Lone Star lashing
Tropical Depression 11 (TD-11), quickly and newly formed around midday today, Sept. 17, will soak southeastern Texas the next couple of days. Flooding in the Houston and Galveston areas may end up worse than meteorologists, including myself, originally expected. According to the National Weather Service, some spots have already received around two inches of rainfall today. Shippers, carriers and brokers: prepare for possible delays due to potential road closures along the I-10 corridor.
TD-11, paired with an upper-atmospheric low pressure system and abundant tropical moisture, will produce many periods of showers and thunderstorms the rest of this afternoon through Wednesday morning, Sept. 18. However, the rain could linger into Wednesday night and Thursday in some areas. Also, TD-11’s maximum sustained winds as of noon EDT today jumped up to 35 mph as the system became more organized. At 39 mph the depression will become a tropical storm. The odds of this happening are good.
The National Hurricane Center (NHC) has issued a Tropical Storm Warning for the coast of Texas from Sargent to Port Bolivar. Minor storm surge may add to the flood threat, and wind damage should be kept to a minimum with spotty power outages possible.
The center of the TD-11 will likely move inland over the Upper Texas coast later today, then move farther inland tonight and Wednesday. Based on forecast models housed inside the FreightWaves SONAR Critical Events platform, TD-11 could produce total rainfall amounts of five to 10 inches, with pockets of up to 15 inches across the upper coastal region of Texas into far southwest Louisiana – 1.5 to 2 times the original forecast amounts due to TD-11 forming and intensifying so quickly. This rainfall may produce life-threatening flash floods not only in Houston and Galveston, but also in surrounding areas including, but not limited to Cleveland, Wharton, Bay City, Pasadena Sugar Land and Texas City.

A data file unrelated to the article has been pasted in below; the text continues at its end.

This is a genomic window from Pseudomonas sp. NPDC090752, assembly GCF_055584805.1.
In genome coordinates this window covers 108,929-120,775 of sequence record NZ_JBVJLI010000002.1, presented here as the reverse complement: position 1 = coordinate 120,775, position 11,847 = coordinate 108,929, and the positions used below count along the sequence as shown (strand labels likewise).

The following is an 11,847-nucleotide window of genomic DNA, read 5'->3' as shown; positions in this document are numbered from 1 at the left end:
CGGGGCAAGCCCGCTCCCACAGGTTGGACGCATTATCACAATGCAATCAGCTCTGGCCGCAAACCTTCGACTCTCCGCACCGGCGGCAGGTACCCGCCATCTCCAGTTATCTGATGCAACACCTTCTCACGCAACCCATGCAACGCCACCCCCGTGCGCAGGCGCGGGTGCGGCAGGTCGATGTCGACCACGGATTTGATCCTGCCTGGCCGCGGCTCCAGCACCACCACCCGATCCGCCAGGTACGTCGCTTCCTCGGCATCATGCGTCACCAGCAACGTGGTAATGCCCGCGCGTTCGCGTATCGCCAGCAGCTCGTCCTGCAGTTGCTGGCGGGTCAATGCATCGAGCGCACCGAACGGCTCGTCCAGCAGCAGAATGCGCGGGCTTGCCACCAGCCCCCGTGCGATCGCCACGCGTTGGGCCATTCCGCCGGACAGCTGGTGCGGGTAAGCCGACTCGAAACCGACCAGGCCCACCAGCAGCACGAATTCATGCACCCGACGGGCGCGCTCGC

Hourly rainfall rates could prove too tough for infrastructures to manage. Typically, the roadways of Houston are designed to flood during heavy rainfall, carrying water away from yards into bayous, then toward the Gulf of Mexico. However, they’re typically able to handle about one to two inches of rain per hour. During tropical events such as the one just beginning, rainfall rates can be much higher.
Truckers, please be extra cautious. Do not try to drive into areas where the water covers the road. The water may be deeper than it looks. If you do get caught in rising water, abandon your tractor-trailer quickly and get to higher ground immediately.
Shippers, carriers and brokers: keep an eye on inbound volumes and rejection rates (ITVI.HOU, ITRI.HOU) for Houston in the coming days. Carriers may be reluctant to head to the Houston market knowing that a tropical depression/potential tropical storm is about to move through the area. Also, outbound capacity (OTVI.HOU) may be tight during and just after the heavy rain and flooding.
The only silver lining is that the rain will alleviate the abnormally dry conditions in the region, especially the Galveston area, which has a year-to-date (ytd) deficit of more than seven inches compared to normal ytd rainfall. But the price of recuperating the precipitation may be the cost of significant flooding, even if only temporary.
Additional Atlantic cyclones
Hurricane Humberto is still spinning over the Atlantic, about 500 miles west of Bermuda. Humberto will not have a major impact on shipping lanes as it continues moving away from the U.S. East Coast. However, minor delays are possible as ocean freighters will have to steer around the storm, which will brush by Bermuda to the north Wednesday night and Thursday. It’s a Category 2 hurricane with winds of 100 mph and could get a bit stronger on its approach to Bermuda. Although Humberto will probably not hit Bermuda directly, winds will increase on the island Wednesday and Thursday, and surf will become rough along the southern coast.
There’s a high probability that Tropical Depression 10 (TD-10), which formed well south of Humberto earlier today, will become a named tropical storm this week. If development continues, this storm may hit some Caribbean Islands, but most corecast models keep it to the north over open waters.
Regardless of which tropical depression wins the race to tropical storm status, the next name on the list is Imelda, followed by Jerry. All of these tropical systems are developing stories. Look for updates on the FreightWaves website and social media accounts throughout the week.